Categories
Samyutta Nikaya
Anamatagga Saṁyutta

15.13 Tiṁsamatta Sutta
About Thirty Monks

The suffering in saṁsara is immense.

At one time, the Blessed One was staying at the city of Rājagaha, in the Bamboo Garden, at the Squirrel Park. In the city of Pāvā, there lived about thirty monks. All of them were forest dwellers, almsfood eaters, rag-robe wearers, and triple-robe users. Yet, they were all still with fetters of defilements.

One day, they all approached the Blessed One, worshipped him and sat down to one side. Then it occurred to the Blessed One, “These thirty monks live in the city of Pāvā. All of them are forest dwellers, almsfood eaters, rag-robe wearers and triple-robe users. Yet, they are all still with fetters of defilements. Let me teach them the Dhamma in such a way that their minds will be liberated from taints through non-clinging while they are sitting in these very seats.”

Then, the Blessed One addressed those monks, “O monks!”

“Bhante!” those monks replied.

The Blessed One asked, “Monks, this cycle of rebirth is endless. The beginning of this extremely long journey cannot be discovered. These beings, hindered by lack of knowledge of the true nature of life and bound by craving, roam and wander on in this endless journey. What do you think, monks, which is more: the stream of blood you have shed when you were beheaded as you roamed and wandered on in this journey—this or the water in the four great oceans?”

“As we understand the Dhamma taught by the Blessed One, Bhante, the stream of blood that we have shed when we were beheaded as we roamed and wandered on in this journey—this alone is more than the water in the four great oceans.”

“Good, good, monks! It is good that you understand the Dhamma taught by me in such a way. The stream of blood that you have shed when you were beheaded as you roamed and wandered on in this journey—this alone is more than the water in the four great oceans. For a long time, monks, you have been cows and when beheaded as cows, the stream of blood that you shed is greater than the water in the four great oceans.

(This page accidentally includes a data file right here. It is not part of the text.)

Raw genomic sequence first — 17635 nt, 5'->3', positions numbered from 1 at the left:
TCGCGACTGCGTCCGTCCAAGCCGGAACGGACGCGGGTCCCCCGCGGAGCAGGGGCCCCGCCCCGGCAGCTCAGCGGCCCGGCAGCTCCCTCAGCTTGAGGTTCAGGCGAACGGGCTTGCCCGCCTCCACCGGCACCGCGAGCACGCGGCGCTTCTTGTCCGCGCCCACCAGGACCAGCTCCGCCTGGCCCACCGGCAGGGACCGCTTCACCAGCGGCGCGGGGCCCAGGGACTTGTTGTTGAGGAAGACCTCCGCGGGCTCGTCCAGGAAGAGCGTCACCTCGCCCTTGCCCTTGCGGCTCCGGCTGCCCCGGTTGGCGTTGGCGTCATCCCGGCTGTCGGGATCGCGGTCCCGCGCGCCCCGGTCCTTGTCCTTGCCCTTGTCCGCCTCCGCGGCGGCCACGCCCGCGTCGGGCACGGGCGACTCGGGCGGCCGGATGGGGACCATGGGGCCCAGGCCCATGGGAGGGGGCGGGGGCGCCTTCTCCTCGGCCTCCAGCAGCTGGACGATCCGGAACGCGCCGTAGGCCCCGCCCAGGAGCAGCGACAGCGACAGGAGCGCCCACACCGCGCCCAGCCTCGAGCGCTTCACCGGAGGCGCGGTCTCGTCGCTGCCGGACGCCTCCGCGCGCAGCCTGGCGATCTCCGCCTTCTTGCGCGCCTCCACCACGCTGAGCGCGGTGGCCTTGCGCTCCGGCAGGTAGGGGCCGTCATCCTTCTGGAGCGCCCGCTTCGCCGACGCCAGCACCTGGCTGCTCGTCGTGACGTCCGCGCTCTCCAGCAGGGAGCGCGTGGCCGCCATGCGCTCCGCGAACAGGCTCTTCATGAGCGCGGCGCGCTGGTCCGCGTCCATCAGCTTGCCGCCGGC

“For a long time, monks, you have been buffalo… sheep… goats… deer… chickens… and pigs; and when beheaded as pigs, the stream of blood that you shed is greater than the water in the four great oceans.

“For a long time, monks, you have been arrested as burglars… as highwaymen… and as men who engaged in sexual misconduct; and when you were beheaded, the stream of blood that you shed is greater than the water in the four great oceans.

“What is the reason for that? It is because, monks, this cycle of rebirth is endless. The beginning of this extremely long journey cannot be discovered. These beings, hindered by lack of knowledge of the true nature of life and bound by craving, roam and wander on in this endless journey.

“For such a long time, monks, you have experienced various types of suffering, tragedies, and disasters. You have filled the cemetery with your dead bodies. Therefore, monks, the time has come for you to understand the meaningless nature of all conditioned things. The time has come for you to become detached from them. And the time has come for you to be liberated from them.”

The Blessed One taught this discourse. Those monks rejoiced and delighted in the Blessed One’s discourse. While this Dhamma was being taught, the minds of the thirty monks from the city of Pāvā were liberated from the taints through non-clinging.

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Saṁyutta Nikāya 15.13 Tiṁsamatta Sutta: About Thirty Monks

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